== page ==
Charity and the spirit of giving are essential lessons for children to learn, and they are never too young to start. Children are seldom aware of the difficult situations that people find themselves in, unless you as the parent create that awareness. As much as we like to shelter our children from the harsh realities that surround them, there are lessons that they can learn from other people’s situations and difficulties, and more importantly, from being charitable in times of need.
It’s okay to say goodbye
Children are often hesitant to give to charity as it often involves giving their stuff away and they may not feel they are ready to do that. Sharing is difficult at the best of times and giving stuff away is not any easier. Try to be patient with your child and work through what they are feeling – you don’t want to make giving to charity a negative issue.
Giving your child a reason to give stuff away will make the separation from their things easier. Consider clearing out cupboards and toy boxes before a birthday or Christmas. If they feel they are merely -making space for new toys, they will be less likely to be reluctant in choosing toys they no longer play with.
One of the best ways of ensuring your child does not feel any loss when they say goodbye to their toys and clothes is to allow them to accompany you to the charity to witness the joy and excitement of the person on the receiving end of the toys and clothes. If your child knows that someone else is going to love the item as much as they did, they will find it a lot easier to say goodbye.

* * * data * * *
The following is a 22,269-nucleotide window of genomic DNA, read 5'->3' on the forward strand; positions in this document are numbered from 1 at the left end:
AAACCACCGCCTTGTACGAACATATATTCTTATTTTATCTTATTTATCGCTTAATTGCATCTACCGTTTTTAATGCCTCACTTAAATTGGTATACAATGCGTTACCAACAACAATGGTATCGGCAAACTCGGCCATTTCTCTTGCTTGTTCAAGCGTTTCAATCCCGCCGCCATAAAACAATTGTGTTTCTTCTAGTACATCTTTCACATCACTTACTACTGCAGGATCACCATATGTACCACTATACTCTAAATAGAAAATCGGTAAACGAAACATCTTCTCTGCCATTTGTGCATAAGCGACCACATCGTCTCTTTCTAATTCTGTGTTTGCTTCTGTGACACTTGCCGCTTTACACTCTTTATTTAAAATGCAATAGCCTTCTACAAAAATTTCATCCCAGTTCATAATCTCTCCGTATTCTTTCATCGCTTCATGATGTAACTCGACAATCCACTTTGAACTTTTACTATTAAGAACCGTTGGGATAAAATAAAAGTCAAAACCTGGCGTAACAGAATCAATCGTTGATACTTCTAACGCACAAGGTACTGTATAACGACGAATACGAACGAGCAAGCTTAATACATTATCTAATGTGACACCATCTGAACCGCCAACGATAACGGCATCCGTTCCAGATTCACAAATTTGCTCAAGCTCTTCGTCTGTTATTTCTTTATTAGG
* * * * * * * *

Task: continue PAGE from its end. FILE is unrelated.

If your child is adamant they do not want to give away a certain toy or piece of clothing – do not force the issue. Some items may have an emotional attachment to them and your child will resent both you and the charity if they are forced to let it go. It may help to suggest that if they find they don’t use the item over the next few months, they can choose to donate it next time. Keep the act of giving a positive one that encourages your child rather than causing fear and resentment.
Giving as a family
In today’s economy most of us are finding it more difficult to maintain the lifestyle that we are used to, and often forget that there are those who the economy has affected even more. However, the small effort that one family can make can have a huge effect on others.
One of the best ways to teach your child to be charitable is to give as a family. There are a vast number of charities available where you can volunteer time, donate food and donate clothes, which you as a family can choose.
Get the children involved by letting your children help you choose which charity to work with and what they would like to do to help. Get the younger ones involved in sorting out clothing to donate – especially since their clothing is more likely to be the majority as they grow so quickly.
Consider volunteering your time if you have older children, where you can volunteer at animal shelters or homeless shelters as a family.
Being able to help someone in need as a family will both teach your children valuable lessons and give you a chance to build a unique relationship with each other. Your children will also be more inclined to want to volunteer or donate if they see you doing it and enjoying it.
Charity begins at home
Our children learn from what they see and our actions are one of the best teachers – particularly when it comes to charity. One of the best ways to teach your child charity at home is to get them involved in the home and local neighbourhood. This can mean encouraging them to help out around the house with some chores, taking care of or helping a sibling or simply being helpful and polite around the house.
Charity at home can also include the neighbour, and your child may find it rewarding to help an elderly or disabled neighbour.
There is great value in learning charity at home and in your local areas and your child will benefit from being involved in the community and playing a part in society.